The Toronto Blue Jays won Tuesday night’s American League wild card game, so they’ll advance to take on the Texas Rangers in the Division Series, renewing an extremely heated rivalry. You may remember (and if you’re a Rangers fan then you’ll certainly never forget) that last year’s playoff matchup between the two teams ended after Toronto’s Jose Bautista crushed the deciding three-run homer in the seventh inning of the final game of the series, then followed the big swing with an even bigger bat flip, grinding salt in the Rangers’ wounds (Texas had led the series two games to none at one point). When the teams met again this season in May, Rangers second baseman Rougned Odor clocked Bautista with a big right hook. It’s no secret the Rangers have been gunning for a playoff rematch. “Of course, it would always be nice to face the team that beat you the year before and beat them,” Rangers short stop Elvis Andrus said Tuesday afternoon, according to the Fort Worth Star-Telegram. “That would be a lot sweeter.” The series opens in Arlington on Thursday and promises to be exciting. USA Today called it a “dream matchup,” while Sports Illustrated says we can “expect another classic brawl.”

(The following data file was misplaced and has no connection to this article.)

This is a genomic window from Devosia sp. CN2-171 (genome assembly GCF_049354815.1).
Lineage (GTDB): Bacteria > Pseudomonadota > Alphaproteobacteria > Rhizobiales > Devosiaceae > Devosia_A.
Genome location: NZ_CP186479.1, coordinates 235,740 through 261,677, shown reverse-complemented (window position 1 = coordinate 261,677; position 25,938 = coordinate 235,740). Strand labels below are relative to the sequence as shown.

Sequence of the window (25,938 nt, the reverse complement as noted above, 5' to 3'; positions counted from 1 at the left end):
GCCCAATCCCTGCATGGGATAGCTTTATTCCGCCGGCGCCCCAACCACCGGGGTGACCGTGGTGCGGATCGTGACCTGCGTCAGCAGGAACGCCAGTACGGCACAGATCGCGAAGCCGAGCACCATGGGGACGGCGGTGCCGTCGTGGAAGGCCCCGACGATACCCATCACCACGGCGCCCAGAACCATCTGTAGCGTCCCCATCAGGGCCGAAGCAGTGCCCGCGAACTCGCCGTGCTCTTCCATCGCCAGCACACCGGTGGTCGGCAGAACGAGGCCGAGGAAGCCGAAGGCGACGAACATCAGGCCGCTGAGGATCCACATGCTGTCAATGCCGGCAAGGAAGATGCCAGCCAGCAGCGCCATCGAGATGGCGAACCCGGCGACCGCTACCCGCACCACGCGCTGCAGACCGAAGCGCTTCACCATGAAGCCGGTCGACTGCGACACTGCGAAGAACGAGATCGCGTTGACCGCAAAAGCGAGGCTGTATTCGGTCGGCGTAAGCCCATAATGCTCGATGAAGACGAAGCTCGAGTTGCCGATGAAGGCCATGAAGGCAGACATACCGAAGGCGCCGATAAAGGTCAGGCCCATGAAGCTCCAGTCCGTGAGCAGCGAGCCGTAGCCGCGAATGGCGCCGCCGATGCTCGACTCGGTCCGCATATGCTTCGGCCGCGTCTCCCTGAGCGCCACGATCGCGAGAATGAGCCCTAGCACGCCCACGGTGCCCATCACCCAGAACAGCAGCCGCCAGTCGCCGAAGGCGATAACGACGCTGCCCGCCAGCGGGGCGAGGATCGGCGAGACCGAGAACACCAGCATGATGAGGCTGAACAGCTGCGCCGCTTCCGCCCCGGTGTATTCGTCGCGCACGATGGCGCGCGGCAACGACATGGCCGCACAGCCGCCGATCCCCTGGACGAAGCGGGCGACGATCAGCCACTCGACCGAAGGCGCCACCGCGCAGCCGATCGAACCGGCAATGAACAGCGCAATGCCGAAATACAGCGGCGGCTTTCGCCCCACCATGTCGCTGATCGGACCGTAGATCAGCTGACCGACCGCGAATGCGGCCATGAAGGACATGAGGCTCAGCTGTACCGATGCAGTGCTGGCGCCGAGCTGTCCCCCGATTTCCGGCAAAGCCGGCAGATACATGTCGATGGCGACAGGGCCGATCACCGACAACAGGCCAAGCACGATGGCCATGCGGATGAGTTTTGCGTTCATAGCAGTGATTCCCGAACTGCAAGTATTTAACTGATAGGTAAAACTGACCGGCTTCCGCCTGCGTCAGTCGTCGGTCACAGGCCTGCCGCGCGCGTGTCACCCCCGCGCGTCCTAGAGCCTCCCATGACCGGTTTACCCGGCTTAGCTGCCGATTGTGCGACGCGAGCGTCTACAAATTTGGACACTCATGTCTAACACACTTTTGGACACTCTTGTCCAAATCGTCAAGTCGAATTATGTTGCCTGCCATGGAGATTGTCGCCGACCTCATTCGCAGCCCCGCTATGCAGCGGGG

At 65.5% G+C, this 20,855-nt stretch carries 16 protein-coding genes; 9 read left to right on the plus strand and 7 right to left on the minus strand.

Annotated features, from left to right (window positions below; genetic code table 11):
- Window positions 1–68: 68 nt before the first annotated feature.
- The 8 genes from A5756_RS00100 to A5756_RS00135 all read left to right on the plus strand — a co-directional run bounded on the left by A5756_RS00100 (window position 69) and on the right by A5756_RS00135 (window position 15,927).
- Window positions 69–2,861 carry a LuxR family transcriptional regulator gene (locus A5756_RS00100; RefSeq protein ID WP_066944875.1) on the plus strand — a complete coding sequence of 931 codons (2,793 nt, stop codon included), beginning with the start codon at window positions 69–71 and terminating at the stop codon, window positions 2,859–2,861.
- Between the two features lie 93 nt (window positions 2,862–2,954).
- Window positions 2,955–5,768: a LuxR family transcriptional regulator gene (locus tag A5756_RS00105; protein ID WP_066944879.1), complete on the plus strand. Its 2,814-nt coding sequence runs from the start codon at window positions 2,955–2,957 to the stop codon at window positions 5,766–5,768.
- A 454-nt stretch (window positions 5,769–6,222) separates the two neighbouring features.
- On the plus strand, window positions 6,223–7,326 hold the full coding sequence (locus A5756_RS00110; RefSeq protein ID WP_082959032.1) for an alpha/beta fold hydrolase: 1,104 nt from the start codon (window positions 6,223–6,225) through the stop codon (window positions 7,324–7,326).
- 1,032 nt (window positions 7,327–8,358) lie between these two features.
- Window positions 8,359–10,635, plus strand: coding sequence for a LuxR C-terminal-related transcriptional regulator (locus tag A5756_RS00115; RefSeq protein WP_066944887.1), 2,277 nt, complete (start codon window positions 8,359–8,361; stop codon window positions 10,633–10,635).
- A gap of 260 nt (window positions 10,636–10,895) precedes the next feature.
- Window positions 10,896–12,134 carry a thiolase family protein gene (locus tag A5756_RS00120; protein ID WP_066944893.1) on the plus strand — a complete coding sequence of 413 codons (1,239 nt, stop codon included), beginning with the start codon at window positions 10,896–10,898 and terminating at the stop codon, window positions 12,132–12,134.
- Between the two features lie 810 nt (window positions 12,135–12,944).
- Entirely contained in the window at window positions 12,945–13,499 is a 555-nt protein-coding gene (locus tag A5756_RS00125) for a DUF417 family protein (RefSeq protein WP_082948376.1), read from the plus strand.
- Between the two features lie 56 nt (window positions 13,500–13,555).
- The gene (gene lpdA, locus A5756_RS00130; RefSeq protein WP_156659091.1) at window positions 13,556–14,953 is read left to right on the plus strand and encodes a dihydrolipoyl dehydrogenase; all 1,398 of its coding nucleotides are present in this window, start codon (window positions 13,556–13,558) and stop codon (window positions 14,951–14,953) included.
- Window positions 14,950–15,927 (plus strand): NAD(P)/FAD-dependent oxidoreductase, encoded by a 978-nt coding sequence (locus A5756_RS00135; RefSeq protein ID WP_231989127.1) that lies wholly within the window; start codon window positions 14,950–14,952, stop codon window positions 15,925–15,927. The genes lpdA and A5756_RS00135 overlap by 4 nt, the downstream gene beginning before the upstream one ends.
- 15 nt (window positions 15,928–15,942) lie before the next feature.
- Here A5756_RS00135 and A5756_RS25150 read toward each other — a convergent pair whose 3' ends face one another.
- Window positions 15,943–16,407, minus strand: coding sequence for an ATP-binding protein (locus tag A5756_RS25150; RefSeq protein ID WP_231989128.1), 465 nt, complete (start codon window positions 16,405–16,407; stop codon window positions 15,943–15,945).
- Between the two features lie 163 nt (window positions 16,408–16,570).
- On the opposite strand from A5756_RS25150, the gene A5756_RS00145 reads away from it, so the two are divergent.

WHAT WE’RE READING
Life in Texas’s colonias BBC
An employee at a jewelry store in Conroe pulled an AK-47 on alleged armed robbers Breitbart
A seventeen-year-old girl in Houston is turning heads with her talent for playing the blues Voice of America
“Baby Parade” is a real thing in Liberty County Houston Chronicle
Texas might soon break an uncharacteristically long streak of not executing anyone Texas Tribune